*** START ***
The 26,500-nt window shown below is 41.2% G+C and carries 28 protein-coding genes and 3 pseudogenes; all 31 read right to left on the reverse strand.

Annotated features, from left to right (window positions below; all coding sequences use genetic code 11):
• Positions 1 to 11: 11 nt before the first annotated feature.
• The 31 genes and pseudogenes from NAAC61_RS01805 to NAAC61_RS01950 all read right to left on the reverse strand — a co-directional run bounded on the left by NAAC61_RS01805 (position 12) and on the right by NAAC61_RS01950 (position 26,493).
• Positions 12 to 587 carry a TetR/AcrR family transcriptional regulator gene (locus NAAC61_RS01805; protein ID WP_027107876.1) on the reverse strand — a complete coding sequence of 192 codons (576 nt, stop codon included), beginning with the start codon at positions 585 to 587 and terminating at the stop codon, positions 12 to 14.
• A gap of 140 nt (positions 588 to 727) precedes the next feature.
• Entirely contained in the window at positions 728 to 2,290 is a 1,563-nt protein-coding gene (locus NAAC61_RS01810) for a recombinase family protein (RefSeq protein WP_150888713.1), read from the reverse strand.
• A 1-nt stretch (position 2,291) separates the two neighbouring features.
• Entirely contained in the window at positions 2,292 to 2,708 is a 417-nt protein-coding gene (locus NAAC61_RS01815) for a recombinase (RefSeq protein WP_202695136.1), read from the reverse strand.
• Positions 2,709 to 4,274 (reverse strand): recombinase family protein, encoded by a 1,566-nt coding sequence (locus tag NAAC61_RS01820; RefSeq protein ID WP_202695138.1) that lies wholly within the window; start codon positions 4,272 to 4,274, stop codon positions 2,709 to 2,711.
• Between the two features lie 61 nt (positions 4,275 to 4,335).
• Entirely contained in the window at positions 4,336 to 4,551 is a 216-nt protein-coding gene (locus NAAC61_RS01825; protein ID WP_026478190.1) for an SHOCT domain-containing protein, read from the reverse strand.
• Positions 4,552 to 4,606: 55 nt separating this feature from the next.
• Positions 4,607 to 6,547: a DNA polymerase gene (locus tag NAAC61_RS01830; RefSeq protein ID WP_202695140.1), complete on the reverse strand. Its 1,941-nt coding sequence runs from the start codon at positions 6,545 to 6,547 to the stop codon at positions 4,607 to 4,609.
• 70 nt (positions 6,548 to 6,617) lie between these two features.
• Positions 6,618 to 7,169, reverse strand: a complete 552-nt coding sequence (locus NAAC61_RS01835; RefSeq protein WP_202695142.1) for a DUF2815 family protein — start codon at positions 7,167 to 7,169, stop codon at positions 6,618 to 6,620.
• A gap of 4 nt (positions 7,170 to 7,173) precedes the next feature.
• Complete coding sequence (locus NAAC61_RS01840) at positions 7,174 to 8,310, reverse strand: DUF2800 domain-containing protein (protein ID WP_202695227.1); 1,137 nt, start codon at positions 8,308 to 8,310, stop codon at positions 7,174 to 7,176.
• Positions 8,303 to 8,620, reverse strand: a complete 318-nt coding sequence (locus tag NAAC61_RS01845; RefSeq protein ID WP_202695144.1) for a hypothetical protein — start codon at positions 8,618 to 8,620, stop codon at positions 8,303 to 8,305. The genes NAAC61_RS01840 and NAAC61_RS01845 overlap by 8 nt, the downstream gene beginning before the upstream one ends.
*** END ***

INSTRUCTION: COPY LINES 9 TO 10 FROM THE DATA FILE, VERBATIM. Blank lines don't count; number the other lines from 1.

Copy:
• Entirely contained in the window at positions 2,292 to 2,708 is a 417-nt protein-coding gene (locus NAAC61_RS01815) for a recombinase (RefSeq protein WP_202695136.1), read from the reverse strand.
• Positions 2,709 to 4,274 (reverse strand): recombinase family protein, encoded by a 1,566-nt coding sequence (locus tag NAAC61_RS01820; RefSeq protein ID WP_202695138.1) that lies wholly within the window; start codon positions 4,272 to 4,274, stop codon positions 2,709 to 2,711.